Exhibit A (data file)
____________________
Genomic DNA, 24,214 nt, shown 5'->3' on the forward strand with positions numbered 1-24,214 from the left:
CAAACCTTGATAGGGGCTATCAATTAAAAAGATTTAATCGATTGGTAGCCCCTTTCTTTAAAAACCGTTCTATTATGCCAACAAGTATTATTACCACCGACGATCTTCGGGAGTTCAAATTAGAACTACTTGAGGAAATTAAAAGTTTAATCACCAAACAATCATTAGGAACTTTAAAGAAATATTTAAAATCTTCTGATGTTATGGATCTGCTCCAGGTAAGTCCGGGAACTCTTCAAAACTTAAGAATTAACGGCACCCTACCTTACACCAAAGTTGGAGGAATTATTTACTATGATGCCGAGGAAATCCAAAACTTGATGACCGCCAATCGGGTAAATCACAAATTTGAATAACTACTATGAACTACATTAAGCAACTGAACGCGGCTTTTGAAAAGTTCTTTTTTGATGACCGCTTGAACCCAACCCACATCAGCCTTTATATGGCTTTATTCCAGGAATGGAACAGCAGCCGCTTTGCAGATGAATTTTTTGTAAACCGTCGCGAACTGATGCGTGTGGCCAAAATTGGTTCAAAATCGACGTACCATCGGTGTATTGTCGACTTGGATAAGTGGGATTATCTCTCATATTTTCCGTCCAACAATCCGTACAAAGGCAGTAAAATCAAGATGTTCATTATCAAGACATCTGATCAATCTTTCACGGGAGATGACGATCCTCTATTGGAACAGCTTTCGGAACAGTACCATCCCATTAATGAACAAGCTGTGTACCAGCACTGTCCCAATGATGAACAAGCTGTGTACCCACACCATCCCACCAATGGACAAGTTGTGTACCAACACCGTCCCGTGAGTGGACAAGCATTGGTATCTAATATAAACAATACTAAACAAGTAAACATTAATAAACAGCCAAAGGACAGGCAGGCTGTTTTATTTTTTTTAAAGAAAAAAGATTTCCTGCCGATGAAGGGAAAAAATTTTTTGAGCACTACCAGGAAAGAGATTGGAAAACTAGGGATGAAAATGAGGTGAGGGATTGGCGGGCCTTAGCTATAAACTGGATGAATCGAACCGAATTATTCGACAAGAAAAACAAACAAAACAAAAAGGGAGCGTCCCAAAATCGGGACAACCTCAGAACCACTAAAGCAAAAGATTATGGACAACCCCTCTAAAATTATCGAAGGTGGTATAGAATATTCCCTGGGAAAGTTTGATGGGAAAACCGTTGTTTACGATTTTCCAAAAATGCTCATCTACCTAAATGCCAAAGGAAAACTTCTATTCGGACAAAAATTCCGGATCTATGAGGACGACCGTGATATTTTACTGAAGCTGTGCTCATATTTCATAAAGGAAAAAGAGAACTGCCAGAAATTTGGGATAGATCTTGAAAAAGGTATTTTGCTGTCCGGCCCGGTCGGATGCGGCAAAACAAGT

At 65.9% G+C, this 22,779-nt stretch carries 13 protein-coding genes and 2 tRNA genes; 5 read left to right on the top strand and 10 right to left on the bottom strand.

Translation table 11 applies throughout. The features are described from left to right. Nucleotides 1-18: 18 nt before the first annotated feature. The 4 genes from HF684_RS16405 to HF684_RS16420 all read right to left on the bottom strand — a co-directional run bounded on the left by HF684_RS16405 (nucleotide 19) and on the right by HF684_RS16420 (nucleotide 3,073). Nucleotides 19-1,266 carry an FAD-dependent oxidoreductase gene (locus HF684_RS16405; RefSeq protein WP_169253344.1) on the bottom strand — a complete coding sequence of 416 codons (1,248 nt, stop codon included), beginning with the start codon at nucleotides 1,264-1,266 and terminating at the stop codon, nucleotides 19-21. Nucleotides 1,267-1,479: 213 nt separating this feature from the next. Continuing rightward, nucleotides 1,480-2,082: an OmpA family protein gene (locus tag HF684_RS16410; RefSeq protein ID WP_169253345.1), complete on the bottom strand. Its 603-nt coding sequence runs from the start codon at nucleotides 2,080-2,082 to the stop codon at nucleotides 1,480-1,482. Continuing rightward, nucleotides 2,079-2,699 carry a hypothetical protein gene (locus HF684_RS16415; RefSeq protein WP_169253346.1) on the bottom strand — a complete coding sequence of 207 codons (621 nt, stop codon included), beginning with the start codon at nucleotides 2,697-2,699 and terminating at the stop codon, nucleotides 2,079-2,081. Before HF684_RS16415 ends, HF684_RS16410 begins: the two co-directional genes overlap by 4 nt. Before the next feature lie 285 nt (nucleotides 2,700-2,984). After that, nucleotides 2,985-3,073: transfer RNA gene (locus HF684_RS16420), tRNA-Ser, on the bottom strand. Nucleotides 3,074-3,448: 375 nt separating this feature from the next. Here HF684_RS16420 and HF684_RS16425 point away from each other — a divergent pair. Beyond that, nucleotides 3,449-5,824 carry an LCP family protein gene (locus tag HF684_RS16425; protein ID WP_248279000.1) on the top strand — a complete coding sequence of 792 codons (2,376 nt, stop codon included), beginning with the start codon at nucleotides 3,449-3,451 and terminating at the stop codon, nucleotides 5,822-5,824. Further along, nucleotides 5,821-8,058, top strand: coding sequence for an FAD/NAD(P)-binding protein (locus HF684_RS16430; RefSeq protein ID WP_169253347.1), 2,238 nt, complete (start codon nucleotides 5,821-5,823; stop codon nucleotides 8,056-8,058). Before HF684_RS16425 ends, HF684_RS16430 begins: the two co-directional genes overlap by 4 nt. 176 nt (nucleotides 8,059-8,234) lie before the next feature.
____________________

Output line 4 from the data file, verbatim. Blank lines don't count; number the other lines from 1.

Translation table 11 applies throughout. The features are described from left to right. Nucleotides 1-18: 18 nt before the first annotated feature. The 4 genes from HF684_RS16405 to HF684_RS16420 all read right to left on the bottom strand — a co-directional run bounded on the left by HF684_RS16405 (nucleotide 19) and on the right by HF684_RS16420 (nucleotide 3,073). Nucleotides 19-1,266 carry an FAD-dependent oxidoreductase gene (locus HF684_RS16405; RefSeq protein WP_169253344.1) on the bottom strand — a complete coding sequence of 416 codons (1,248 nt, stop codon included), beginning with the start codon at nucleotides 1,264-1,266 and terminating at the stop codon, nucleotides 19-21. Nucleotides 1,267-1,479: 213 nt separating this feature from the next. Continuing rightward, nucleotides 1,480-2,082: an OmpA family protein gene (locus tag HF684_RS16410; RefSeq protein ID WP_169253345.1), complete on the bottom strand. Its 603-nt coding sequence runs from the start codon at nucleotides 2,080-2,082 to the stop codon at nucleotides 1,480-1,482. Continuing rightward, nucleotides 2,079-2,699 carry a hypothetical protein gene (locus HF684_RS16415; RefSeq protein WP_169253346.1) on the bottom strand — a complete coding sequence of 207 codons (621 nt, stop codon included), beginning with the start codon at nucleotides 2,697-2,699 and terminating at the stop codon, nucleotides 2,079-2,081. Before HF684_RS16415 ends, HF684_RS16410 begins: the two co-directional genes overlap by 4 nt. Before the next feature lie 285 nt (nucleotides 2,700-2,984). After that, nucleotides 2,985-3,073: transfer RNA gene (locus HF684_RS16420), tRNA-Ser, on the bottom strand. Nucleotides 3,074-3,448: 375 nt separating this feature from the next. Here HF684_RS16420 and HF684_RS16425 point away from each other — a divergent pair. Beyond that, nucleotides 3,449-5,824 carry an LCP family protein gene (locus tag HF684_RS16425; protein ID WP_248279000.1) on the top strand — a complete coding sequence of 792 codons (2,376 nt, stop codon included), beginning with the start codon at nucleotides 3,449-3,451 and terminating at the stop codon, nucleotides 5,822-5,824. Further along, nucleotides 5,821-8,058, top strand: coding sequence for an FAD/NAD(P)-binding protein (locus HF684_RS16430; RefSeq protein ID WP_169253347.1), 2,238 nt, complete (start codon nucleotides 5,821-5,823; stop codon nucleotides 8,056-8,058). Before HF684_RS16425 ends, HF684_RS16430 begins: the two co-directional genes overlap by 4 nt. 176 nt (nucleotides 8,059-8,234) lie before the next feature.